The Industrial Revolution and Massonry Vaulting: The Decline of the Gustavino Company and the Rise of Eladio Dieste

Construction History Society of America 5th Biennial Conference / University of Texas, Austin

press to zoom

press to zoom

press to zoom

press to zoom

Today, the countries that are developed are those that initiated the revolution of the scientific interpretation of reality and later its application to technical knowledge. This is what we call the Industrial Revolution…it took place with such great injustice that the repercussions from the fierce indignation that its inequities produced in mankind are the reason for the destructive madness that has spread throughout the world. 1
- Eladio Dieste

The onset of the Industrial Revolution in the eighteenth centur y made the selection of building materials highly political. Building methods transitioned from assemblie s based in masonry and wood to include newly developed materials like iron, steel, and reinforced conc rete. Previous building methods had relied on trial and error. After the Industrial Revolution, “engineer s had at their disposal building methods that could be gauged with security, rather than by trial and error. These methods replaced long and imprecise processes with new forms of rapid analysis.” 2 This shift affected the selection of building materials throughout the building industry and specifically impacted Rafa el Guastavino (1842-1908) and Eladio Dieste (1917-2000), who both worked with masonry. 


Rafael Guastavino Moreno arrived in the United States in 1881 w ith his son, Rafael Jr. Trained as a master builder in Spain, Guastavino gained notoriety in the architectu ral community by implementing thin tile vaulting techniques. He established the Guastavino company in the late 1880’s and after decades of success, work began to decline in the 1930’s. The “Modern Architecture: International Exhibition”, held at the recently opened Museum of Modern Art in 1932 exhibited work that looked upon steel and reinforced concrete as the favored materials and assembly systems. Further , building codes that standardized building methods, resulted in the Guastavino Company’s reluctan t submission to structural engineers as they were told how to size their own structures. In the United States, this was “an age which recognized licensed engineers rather than master builders as the authorita tive figures of construction.” 3 The Guastavino Company officially closed their doors in 1962.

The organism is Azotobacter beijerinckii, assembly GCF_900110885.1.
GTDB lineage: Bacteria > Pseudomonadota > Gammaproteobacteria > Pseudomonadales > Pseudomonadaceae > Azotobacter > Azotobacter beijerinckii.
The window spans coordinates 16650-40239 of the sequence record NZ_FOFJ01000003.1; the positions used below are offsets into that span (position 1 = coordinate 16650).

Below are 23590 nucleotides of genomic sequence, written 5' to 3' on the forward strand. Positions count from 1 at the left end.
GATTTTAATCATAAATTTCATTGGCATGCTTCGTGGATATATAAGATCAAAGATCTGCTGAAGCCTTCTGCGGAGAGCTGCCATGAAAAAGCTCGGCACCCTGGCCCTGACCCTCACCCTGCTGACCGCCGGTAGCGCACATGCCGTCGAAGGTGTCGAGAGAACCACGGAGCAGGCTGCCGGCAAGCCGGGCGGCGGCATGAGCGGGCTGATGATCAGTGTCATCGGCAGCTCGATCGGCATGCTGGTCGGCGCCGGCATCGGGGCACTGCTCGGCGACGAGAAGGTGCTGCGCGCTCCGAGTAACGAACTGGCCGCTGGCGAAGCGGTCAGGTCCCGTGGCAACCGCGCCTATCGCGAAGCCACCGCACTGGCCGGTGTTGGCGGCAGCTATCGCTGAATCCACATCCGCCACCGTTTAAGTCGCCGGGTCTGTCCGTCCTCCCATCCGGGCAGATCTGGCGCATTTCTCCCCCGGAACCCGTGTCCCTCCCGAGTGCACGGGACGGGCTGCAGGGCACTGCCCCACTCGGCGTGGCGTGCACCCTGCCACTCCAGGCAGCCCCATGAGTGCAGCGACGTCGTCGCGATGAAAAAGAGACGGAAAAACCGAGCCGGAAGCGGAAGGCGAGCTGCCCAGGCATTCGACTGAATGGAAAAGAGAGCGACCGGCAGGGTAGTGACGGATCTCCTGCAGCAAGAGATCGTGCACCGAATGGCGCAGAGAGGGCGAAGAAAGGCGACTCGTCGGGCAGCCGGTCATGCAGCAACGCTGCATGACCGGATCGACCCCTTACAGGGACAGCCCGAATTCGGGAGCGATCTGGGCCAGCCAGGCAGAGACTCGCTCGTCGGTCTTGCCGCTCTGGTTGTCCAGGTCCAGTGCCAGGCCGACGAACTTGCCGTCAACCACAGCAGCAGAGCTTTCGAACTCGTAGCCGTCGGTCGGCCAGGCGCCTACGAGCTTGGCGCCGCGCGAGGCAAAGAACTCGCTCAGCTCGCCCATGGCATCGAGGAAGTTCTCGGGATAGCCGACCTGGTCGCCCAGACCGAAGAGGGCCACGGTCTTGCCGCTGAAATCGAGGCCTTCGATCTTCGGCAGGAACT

As the Guastavino Company’s work declined in the United States, Eladio Dieste began his career as an architect/engineer in Uruguay. In the early 1940’s, Dieste stu died graphic statics as well as numerical methods for engineering calculations at the Facultad de Ingenie ría de Montevideo. Against fashionable trends, Dieste worked with brick masonry building methods becau se it was the most economical mode of construction in Uruguay. With previous failures such as the Guastavino Company, Dieste realized this use may lead to his relative obscurity, but wrote “I chose bric k, a material with unlimited possibilities, almost completely ignored by modern technology, and began to us e it structurally….I am convinced that structural brick has the same great possibilities that rei nforced concrete has.” 4 In constructing the Berlinghieri house, one of Dieste’s first projects, the archite ct Antoni Bonet proposed building Guastavino Vaults. Instead, Dieste designed his own system built out of b rick and post-tensioned steel reinforcing. 


While the tile vaults of the Guastavino Company slowly lost fav or to the calculable safety of steel and reinforced concrete in the United States in the mid-twentieth c entury, the masonry work of Eladio Dieste surged in Uruguay as his brick vaults responded to the resource s and skills of Uruguay. This paper will explore the political and economic climate of these countries i n response to the Industrial Revolution and how this climate led to the eventual decline of masonry vaultin g processes in the United States and the success of these processes in Uruguay.

1. Stanford Anderson, Eladio Dieste Innovation in Structural Art, (New York: Princeton Architectural Press, 2004), 188.

2. Ibid., 183.


3. John Ochsendorf, Guastavino Vaulting: The Art of Structural Tile, (New York: Princeton Architectural Press, 2010), 186.


4. Stanford Anderson, Eladio Dieste Innovation in Structural Art, (New York: Princeton Architectural Press, 2004), 72.